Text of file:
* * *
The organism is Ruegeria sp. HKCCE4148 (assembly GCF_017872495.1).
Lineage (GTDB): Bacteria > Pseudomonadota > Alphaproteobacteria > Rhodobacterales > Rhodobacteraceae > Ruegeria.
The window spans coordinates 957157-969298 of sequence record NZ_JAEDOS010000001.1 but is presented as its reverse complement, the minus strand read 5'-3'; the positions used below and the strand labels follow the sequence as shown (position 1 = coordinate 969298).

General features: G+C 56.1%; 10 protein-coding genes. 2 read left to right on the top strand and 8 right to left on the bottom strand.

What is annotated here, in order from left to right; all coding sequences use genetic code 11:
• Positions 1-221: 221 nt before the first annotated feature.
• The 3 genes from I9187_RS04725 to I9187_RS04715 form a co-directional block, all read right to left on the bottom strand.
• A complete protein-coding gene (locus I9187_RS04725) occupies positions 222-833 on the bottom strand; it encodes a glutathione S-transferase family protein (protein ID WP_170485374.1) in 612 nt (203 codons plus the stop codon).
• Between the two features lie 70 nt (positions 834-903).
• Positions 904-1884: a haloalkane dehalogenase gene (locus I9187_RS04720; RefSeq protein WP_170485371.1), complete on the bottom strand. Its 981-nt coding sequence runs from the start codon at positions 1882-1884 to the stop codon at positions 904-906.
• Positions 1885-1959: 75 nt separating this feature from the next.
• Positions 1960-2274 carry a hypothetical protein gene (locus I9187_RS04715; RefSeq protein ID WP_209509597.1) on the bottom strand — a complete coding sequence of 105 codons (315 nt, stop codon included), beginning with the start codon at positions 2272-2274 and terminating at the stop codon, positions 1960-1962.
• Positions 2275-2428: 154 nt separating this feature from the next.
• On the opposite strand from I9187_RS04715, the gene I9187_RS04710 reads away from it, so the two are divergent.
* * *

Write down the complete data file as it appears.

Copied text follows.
The organism is Ruegeria sp. HKCCE4148 (assembly GCF_017872495.1).
Lineage (GTDB): Bacteria > Pseudomonadota > Alphaproteobacteria > Rhodobacterales > Rhodobacteraceae > Ruegeria.
The window spans coordinates 957157-969298 of sequence record NZ_JAEDOS010000001.1 but is presented as its reverse complement, the minus strand read 5'-3'; the positions used below and the strand labels follow the sequence as shown (position 1 = coordinate 969298).

General features: G+C 56.1%; 10 protein-coding genes. 2 read left to right on the top strand and 8 right to left on the bottom strand.

What is annotated here, in order from left to right; all coding sequences use genetic code 11:
• Positions 1-221: 221 nt before the first annotated feature.
• The 3 genes from I9187_RS04725 to I9187_RS04715 form a co-directional block, all read right to left on the bottom strand.
• A complete protein-coding gene (locus I9187_RS04725) occupies positions 222-833 on the bottom strand; it encodes a glutathione S-transferase family protein (protein ID WP_170485374.1) in 612 nt (203 codons plus the stop codon).
• Between the two features lie 70 nt (positions 834-903).
• Positions 904-1884: a haloalkane dehalogenase gene (locus I9187_RS04720; RefSeq protein WP_170485371.1), complete on the bottom strand. Its 981-nt coding sequence runs from the start codon at positions 1882-1884 to the stop codon at positions 904-906.
• Positions 1885-1959: 75 nt separating this feature from the next.
• Positions 1960-2274 carry a hypothetical protein gene (locus I9187_RS04715; RefSeq protein ID WP_209509597.1) on the bottom strand — a complete coding sequence of 105 codons (315 nt, stop codon included), beginning with the start codon at positions 2272-2274 and terminating at the stop codon, positions 1960-1962.
• Positions 2275-2428: 154 nt separating this feature from the next.
• On the opposite strand from I9187_RS04715, the gene I9187_RS04710 reads away from it, so the two are divergent.